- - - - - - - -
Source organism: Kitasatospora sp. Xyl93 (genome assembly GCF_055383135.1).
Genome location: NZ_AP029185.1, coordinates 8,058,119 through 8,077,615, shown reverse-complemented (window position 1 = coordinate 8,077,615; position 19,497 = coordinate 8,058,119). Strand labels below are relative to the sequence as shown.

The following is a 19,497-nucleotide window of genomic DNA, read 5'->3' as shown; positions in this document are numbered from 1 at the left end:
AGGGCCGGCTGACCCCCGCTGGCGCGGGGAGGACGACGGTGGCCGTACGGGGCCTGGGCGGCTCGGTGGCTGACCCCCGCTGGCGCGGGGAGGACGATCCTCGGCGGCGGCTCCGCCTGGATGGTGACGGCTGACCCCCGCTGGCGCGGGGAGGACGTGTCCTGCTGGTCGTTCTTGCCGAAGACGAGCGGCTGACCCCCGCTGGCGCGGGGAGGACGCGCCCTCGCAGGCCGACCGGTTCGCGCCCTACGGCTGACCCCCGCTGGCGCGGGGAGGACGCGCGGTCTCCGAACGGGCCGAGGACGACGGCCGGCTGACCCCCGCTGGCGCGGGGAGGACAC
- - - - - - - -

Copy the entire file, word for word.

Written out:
Source organism: Kitasatospora sp. Xyl93 (genome assembly GCF_055383135.1).
Genome location: NZ_AP029185.1, coordinates 8,058,119 through 8,077,615, shown reverse-complemented (window position 1 = coordinate 8,077,615; position 19,497 = coordinate 8,058,119). Strand labels below are relative to the sequence as shown.

The following is a 19,497-nucleotide window of genomic DNA, read 5'->3' as shown; positions in this document are numbered from 1 at the left end:
AGGGCCGGCTGACCCCCGCTGGCGCGGGGAGGACGACGGTGGCCGTACGGGGCCTGGGCGGCTCGGTGGCTGACCCCCGCTGGCGCGGGGAGGACGATCCTCGGCGGCGGCTCCGCCTGGATGGTGACGGCTGACCCCCGCTGGCGCGGGGAGGACGTGTCCTGCTGGTCGTTCTTGCCGAAGACGAGCGGCTGACCCCCGCTGGCGCGGGGAGGACGCGCCCTCGCAGGCCGACCGGTTCGCGCCCTACGGCTGACCCCCGCTGGCGCGGGGAGGACGCGCGGTCTCCGAACGGGCCGAGGACGACGGCCGGCTGACCCCCGCTGGCGCGGGGAGGACAC